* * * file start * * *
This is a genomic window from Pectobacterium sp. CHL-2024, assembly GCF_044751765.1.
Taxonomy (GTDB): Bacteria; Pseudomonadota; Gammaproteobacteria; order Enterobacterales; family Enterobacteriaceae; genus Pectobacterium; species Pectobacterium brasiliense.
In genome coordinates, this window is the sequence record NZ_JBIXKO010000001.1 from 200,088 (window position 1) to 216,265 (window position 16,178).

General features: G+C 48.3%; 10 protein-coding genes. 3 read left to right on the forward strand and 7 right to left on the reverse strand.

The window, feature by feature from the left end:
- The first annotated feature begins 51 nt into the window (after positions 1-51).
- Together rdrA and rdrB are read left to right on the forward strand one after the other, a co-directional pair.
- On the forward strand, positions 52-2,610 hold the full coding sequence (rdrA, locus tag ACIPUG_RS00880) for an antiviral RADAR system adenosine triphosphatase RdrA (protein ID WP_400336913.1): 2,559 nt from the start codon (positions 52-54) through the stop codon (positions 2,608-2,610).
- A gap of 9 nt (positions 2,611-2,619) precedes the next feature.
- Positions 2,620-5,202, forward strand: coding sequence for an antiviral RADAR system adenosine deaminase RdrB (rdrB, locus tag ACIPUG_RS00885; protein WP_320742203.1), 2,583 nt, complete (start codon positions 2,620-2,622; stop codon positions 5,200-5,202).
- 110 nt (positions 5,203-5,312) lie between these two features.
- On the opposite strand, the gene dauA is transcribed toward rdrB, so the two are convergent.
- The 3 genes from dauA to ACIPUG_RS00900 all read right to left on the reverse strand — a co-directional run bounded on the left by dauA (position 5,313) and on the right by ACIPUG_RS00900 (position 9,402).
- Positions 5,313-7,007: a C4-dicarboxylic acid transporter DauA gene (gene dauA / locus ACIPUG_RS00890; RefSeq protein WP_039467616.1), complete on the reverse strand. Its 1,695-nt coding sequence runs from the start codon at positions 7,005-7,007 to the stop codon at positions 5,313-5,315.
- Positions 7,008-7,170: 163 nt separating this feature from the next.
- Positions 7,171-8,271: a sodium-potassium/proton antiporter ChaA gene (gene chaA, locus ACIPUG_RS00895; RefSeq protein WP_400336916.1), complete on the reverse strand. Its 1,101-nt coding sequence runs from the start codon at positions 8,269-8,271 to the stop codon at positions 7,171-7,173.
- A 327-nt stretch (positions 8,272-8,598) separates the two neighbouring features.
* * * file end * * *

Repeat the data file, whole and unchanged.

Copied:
This is a genomic window from Pectobacterium sp. CHL-2024, assembly GCF_044751765.1.
Taxonomy (GTDB): Bacteria; Pseudomonadota; Gammaproteobacteria; order Enterobacterales; family Enterobacteriaceae; genus Pectobacterium; species Pectobacterium brasiliense.
In genome coordinates, this window is the sequence record NZ_JBIXKO010000001.1 from 200,088 (window position 1) to 216,265 (window position 16,178).

General features: G+C 48.3%; 10 protein-coding genes. 3 read left to right on the forward strand and 7 right to left on the reverse strand.

The window, feature by feature from the left end:
- The first annotated feature begins 51 nt into the window (after positions 1-51).
- Together rdrA and rdrB are read left to right on the forward strand one after the other, a co-directional pair.
- On the forward strand, positions 52-2,610 hold the full coding sequence (rdrA, locus tag ACIPUG_RS00880) for an antiviral RADAR system adenosine triphosphatase RdrA (protein ID WP_400336913.1): 2,559 nt from the start codon (positions 52-54) through the stop codon (positions 2,608-2,610).
- A gap of 9 nt (positions 2,611-2,619) precedes the next feature.
- Positions 2,620-5,202, forward strand: coding sequence for an antiviral RADAR system adenosine deaminase RdrB (rdrB, locus tag ACIPUG_RS00885; protein WP_320742203.1), 2,583 nt, complete (start codon positions 2,620-2,622; stop codon positions 5,200-5,202).
- 110 nt (positions 5,203-5,312) lie between these two features.
- On the opposite strand, the gene dauA is transcribed toward rdrB, so the two are convergent.
- The 3 genes from dauA to ACIPUG_RS00900 all read right to left on the reverse strand — a co-directional run bounded on the left by dauA (position 5,313) and on the right by ACIPUG_RS00900 (position 9,402).
- Positions 5,313-7,007: a C4-dicarboxylic acid transporter DauA gene (gene dauA / locus ACIPUG_RS00890; RefSeq protein WP_039467616.1), complete on the reverse strand. Its 1,695-nt coding sequence runs from the start codon at positions 7,005-7,007 to the stop codon at positions 5,313-5,315.
- Positions 7,008-7,170: 163 nt separating this feature from the next.
- Positions 7,171-8,271: a sodium-potassium/proton antiporter ChaA gene (gene chaA, locus ACIPUG_RS00895; RefSeq protein WP_400336916.1), complete on the reverse strand. Its 1,101-nt coding sequence runs from the start codon at positions 8,269-8,271 to the stop codon at positions 7,171-7,173.
- A 327-nt stretch (positions 8,272-8,598) separates the two neighbouring features.